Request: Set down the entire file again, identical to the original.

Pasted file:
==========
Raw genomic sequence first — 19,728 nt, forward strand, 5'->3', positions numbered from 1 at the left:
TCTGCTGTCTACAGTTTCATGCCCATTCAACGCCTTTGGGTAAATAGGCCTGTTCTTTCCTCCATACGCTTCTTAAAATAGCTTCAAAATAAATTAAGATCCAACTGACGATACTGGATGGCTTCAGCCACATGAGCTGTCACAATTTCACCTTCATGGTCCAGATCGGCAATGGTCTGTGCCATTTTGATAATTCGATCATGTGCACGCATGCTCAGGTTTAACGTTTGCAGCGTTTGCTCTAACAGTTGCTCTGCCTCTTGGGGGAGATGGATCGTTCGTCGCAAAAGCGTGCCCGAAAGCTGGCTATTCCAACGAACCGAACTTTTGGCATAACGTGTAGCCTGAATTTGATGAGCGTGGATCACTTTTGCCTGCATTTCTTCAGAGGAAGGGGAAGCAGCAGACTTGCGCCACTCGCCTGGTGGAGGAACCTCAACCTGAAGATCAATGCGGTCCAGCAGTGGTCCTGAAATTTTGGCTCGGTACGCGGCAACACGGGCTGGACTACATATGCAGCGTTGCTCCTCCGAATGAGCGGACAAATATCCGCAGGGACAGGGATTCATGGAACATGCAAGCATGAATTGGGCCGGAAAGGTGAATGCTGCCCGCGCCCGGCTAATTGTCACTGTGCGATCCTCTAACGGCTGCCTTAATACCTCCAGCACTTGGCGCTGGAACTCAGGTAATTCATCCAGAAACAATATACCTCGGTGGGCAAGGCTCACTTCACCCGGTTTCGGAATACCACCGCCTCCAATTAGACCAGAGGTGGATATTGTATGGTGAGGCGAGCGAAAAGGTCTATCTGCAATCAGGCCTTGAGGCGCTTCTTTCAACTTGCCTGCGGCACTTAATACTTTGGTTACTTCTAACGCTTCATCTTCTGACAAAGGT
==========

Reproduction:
Raw genomic sequence first — 19,728 nt, forward strand, 5'->3', positions numbered from 1 at the left:
TCTGCTGTCTACAGTTTCATGCCCATTCAACGCCTTTGGGTAAATAGGCCTGTTCTTTCCTCCATACGCTTCTTAAAATAGCTTCAAAATAAATTAAGATCCAACTGACGATACTGGATGGCTTCAGCCACATGAGCTGTCACAATTTCACCTTCATGGTCCAGATCGGCAATGGTCTGTGCCATTTTGATAATTCGATCATGTGCACGCATGCTCAGGTTTAACGTTTGCAGCGTTTGCTCTAACAGTTGCTCTGCCTCTTGGGGGAGATGGATCGTTCGTCGCAAAAGCGTGCCCGAAAGCTGGCTATTCCAACGAACCGAACTTTTGGCATAACGTGTAGCCTGAATTTGATGAGCGTGGATCACTTTTGCCTGCATTTCTTCAGAGGAAGGGGAAGCAGCAGACTTGCGCCACTCGCCTGGTGGAGGAACCTCAACCTGAAGATCAATGCGGTCCAGCAGTGGTCCTGAAATTTTGGCTCGGTACGCGGCAACACGGGCTGGACTACATATGCAGCGTTGCTCCTCCGAATGAGCGGACAAATATCCGCAGGGACAGGGATTCATGGAACATGCAAGCATGAATTGGGCCGGAAAGGTGAATGCTGCCCGCGCCCGGCTAATTGTCACTGTGCGATCCTCTAACGGCTGCCTTAATACCTCCAGCACTTGGCGCTGGAACTCAGGTAATTCATCCAGAAACAATATACCTCGGTGGGCAAGGCTCACTTCACCCGGTTTCGGAATACCACCGCCTCCAATTAGACCAGAGGTGGATATTGTATGGTGAGGCGAGCGAAAAGGTCTATCTGCAATCAGGCCTTGAGGCGCTTCTTTCAACTTGCCTGCGGCACTTAATACTTTGGTTACTTCTAACGCTTCATCTTCTGACAAAGGT